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Woody tone captured on a Historic?

electricwally

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May 15, 2013
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123
I've listened to my favorite album for decades titled, "The Allman Brothers Band at Fillmore East". In regards to the song, "Stormy Monday", I have listened time and time again to this one particular note that defines what I believe to be the tone typically categorized as a "Woody/Open Bark". It's my favorite "note" on the whole album.

Please go to 4.44 on the run-time link below and listen to Duane as he completes a phrase and ends on this note. Hope you've got good speakers :) The sound is unmistakeable and it is different from every other note in his solo in terms of tone.

https://www.youtube.com/watch?v=1gDhR1R3S0s

Obviously there are lot's of variables that come into play here including "Duane himself, his Marshall 50 watt, the partial open back Marshalll cab loaded (I believe) with JBL's and of course his '58 burst.

Has anyone been able to capture anything close to this type of tone on their historic LP? If so, curious what your rig consists of. Also interested to hear what your opinion may be as to what aspects of Duane's 58 burst may be the contributing factor to the above mentioned tone or timbre located at the 4.44 spot on the run-time.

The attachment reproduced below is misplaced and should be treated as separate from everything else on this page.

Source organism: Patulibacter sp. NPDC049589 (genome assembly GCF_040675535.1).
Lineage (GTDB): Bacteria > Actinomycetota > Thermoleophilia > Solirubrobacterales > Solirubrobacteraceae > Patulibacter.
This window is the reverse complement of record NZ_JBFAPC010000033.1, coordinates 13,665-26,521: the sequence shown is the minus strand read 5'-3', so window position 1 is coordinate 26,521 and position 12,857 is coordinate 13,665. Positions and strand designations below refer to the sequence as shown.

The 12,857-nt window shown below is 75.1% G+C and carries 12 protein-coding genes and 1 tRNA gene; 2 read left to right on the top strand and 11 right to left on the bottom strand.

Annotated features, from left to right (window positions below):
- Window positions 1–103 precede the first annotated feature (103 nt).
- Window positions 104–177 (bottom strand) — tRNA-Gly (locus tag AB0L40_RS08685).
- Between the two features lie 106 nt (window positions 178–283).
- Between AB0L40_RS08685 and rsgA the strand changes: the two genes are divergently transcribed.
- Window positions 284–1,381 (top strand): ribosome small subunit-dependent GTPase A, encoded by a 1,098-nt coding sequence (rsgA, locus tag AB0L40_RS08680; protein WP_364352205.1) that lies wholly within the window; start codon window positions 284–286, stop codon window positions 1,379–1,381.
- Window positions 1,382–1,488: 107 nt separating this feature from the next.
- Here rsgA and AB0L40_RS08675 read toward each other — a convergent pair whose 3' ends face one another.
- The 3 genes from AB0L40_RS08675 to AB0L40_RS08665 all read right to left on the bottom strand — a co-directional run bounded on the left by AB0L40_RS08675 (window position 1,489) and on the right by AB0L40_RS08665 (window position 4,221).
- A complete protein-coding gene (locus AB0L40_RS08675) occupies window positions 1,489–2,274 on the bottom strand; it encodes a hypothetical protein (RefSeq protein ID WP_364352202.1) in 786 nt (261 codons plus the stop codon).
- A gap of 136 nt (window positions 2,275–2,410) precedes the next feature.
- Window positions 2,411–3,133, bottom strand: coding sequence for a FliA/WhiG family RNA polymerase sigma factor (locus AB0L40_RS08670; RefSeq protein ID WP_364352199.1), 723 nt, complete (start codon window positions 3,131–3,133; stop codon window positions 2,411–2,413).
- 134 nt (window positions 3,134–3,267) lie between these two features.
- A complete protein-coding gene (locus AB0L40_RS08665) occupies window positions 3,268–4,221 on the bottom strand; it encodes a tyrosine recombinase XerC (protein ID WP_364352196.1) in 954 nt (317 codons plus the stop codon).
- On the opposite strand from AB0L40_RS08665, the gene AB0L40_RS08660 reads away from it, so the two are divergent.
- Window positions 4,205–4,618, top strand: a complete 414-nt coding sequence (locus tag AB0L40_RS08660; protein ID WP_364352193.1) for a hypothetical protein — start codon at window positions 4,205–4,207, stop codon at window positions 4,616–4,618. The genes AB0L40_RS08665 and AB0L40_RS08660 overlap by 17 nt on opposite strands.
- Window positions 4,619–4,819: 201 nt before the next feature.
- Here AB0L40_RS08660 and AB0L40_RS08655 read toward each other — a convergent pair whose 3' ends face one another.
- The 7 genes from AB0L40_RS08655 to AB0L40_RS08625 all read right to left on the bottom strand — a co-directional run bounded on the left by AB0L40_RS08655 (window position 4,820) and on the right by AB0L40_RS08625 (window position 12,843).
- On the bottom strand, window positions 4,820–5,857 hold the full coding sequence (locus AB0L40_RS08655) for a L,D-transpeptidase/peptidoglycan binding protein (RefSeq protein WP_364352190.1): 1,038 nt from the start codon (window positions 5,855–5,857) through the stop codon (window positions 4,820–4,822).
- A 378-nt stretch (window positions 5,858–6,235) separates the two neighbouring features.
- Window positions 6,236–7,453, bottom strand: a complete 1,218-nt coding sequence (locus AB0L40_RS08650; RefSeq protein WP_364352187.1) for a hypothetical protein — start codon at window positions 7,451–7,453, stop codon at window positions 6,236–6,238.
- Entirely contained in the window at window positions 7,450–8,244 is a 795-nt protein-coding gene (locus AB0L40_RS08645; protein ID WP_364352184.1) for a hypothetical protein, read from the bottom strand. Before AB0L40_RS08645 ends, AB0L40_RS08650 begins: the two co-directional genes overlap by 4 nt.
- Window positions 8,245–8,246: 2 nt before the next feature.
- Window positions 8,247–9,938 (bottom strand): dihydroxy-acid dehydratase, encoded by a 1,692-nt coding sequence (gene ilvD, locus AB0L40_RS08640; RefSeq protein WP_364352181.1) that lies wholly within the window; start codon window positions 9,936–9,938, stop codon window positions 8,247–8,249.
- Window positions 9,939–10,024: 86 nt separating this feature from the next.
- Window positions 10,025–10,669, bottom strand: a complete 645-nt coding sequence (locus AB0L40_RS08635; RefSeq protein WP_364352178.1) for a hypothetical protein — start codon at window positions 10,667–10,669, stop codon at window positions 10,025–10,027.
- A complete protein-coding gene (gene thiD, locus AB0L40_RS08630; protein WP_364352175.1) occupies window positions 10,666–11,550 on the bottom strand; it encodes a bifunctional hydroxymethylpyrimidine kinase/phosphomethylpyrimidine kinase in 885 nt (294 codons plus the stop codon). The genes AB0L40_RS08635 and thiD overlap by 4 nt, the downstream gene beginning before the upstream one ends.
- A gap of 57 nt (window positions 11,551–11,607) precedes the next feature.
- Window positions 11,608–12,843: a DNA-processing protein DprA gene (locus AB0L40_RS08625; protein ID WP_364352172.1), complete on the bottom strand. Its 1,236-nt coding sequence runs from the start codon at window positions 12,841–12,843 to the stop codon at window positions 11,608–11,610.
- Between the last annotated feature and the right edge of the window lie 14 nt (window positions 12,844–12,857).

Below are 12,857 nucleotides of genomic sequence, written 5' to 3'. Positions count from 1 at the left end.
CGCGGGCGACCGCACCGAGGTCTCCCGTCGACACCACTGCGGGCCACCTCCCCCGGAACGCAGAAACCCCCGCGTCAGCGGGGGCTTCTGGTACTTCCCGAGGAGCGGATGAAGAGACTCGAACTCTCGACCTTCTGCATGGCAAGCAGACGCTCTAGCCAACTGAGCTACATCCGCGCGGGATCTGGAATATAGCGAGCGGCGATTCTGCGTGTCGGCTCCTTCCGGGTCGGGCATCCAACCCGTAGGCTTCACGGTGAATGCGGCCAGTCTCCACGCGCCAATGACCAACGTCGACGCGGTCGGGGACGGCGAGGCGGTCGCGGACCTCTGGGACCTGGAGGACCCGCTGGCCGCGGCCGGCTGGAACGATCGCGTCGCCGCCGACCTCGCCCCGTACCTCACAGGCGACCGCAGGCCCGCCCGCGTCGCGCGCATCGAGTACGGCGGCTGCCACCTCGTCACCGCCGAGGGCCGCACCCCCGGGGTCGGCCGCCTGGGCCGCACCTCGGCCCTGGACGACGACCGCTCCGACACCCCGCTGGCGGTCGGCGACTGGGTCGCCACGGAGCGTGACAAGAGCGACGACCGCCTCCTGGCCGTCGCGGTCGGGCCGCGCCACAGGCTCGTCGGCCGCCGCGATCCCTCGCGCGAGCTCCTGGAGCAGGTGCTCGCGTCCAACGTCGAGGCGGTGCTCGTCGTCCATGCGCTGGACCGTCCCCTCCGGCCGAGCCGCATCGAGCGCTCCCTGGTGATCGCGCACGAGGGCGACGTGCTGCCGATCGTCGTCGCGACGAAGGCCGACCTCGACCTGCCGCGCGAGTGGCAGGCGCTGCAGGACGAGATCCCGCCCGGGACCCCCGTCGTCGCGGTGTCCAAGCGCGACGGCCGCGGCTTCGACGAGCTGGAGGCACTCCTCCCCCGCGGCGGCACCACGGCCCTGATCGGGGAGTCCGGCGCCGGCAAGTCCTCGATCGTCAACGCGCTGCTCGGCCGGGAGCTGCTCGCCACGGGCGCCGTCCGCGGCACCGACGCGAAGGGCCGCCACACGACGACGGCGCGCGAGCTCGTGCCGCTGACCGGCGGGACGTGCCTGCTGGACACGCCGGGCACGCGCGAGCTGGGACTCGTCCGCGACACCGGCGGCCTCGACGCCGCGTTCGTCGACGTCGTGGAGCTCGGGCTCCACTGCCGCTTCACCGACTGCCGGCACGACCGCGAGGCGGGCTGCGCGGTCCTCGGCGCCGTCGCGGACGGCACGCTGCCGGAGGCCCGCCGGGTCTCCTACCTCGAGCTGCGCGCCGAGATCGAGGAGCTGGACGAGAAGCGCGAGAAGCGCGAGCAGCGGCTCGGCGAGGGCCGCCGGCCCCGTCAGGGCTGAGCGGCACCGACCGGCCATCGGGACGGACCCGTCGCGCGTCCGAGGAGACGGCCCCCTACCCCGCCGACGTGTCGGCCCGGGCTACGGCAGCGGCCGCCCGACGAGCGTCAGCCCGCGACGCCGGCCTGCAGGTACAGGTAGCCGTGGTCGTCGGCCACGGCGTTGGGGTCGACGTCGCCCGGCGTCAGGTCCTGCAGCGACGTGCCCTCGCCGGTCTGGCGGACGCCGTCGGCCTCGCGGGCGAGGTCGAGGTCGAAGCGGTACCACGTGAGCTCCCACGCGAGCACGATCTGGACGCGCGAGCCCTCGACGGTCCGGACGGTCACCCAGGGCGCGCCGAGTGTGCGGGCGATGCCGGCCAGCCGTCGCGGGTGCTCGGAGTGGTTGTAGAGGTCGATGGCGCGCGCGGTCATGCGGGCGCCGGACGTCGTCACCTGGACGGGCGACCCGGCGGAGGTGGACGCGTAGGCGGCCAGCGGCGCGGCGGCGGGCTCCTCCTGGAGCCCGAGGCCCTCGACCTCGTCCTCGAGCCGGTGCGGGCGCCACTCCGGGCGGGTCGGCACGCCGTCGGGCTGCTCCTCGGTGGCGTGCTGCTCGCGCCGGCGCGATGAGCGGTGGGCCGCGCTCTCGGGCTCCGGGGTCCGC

Thanks Guys


Duane with his '58 and '59

9020698258_694850fc40_o.jpg
 
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TM1

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I know what you speak of.. there are a couple of things to know. Duane only used JBL's in his Fender Twin. His cabs used a combination of Celestion Bass speakers-30 watters and Cerwin-Vega(just known as Vega's at that time) ER-123's. His Marshall Bass heads (model #1986) used 6CA7 tube's most of the time which sound very different from Mullard EL-34's. Duane also used Fender "Rock`n Roll Strings" #150.
Dickey was the only one that used JBL D-120's for every show. Duane would on occasion, use one of Dickey's cabinets, but that was more common in the early days.
The pickups in the Cherryburst (which was the only guitar Duane used on the Fillmore LP) were rewound while he still owned the Goldtop.
So take all this into consideration..
 

steve(UK)

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Duane used modified, partially open backed Marshall 4 x 12 cabs loaded with Cerwin Vega ER123 speakers. The speakers are a kind of JBL copy but with a smaller aluminium dome and hence, not quite so much of a bright, 'metalic' Dickie Betts sound. Coupled with the Marshall 50 - as opposed to the Fender amp - the sound was both dynamic and contemporary. Yeah, it screams and sustains...
 

Wilko

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That is called "honk"--specifically "nasal honk"
 

goldtop0

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All of that track has the woody honk..........really something else and just love it:2cool

Thanks for posting electricwally.
 

electricwally

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May 15, 2013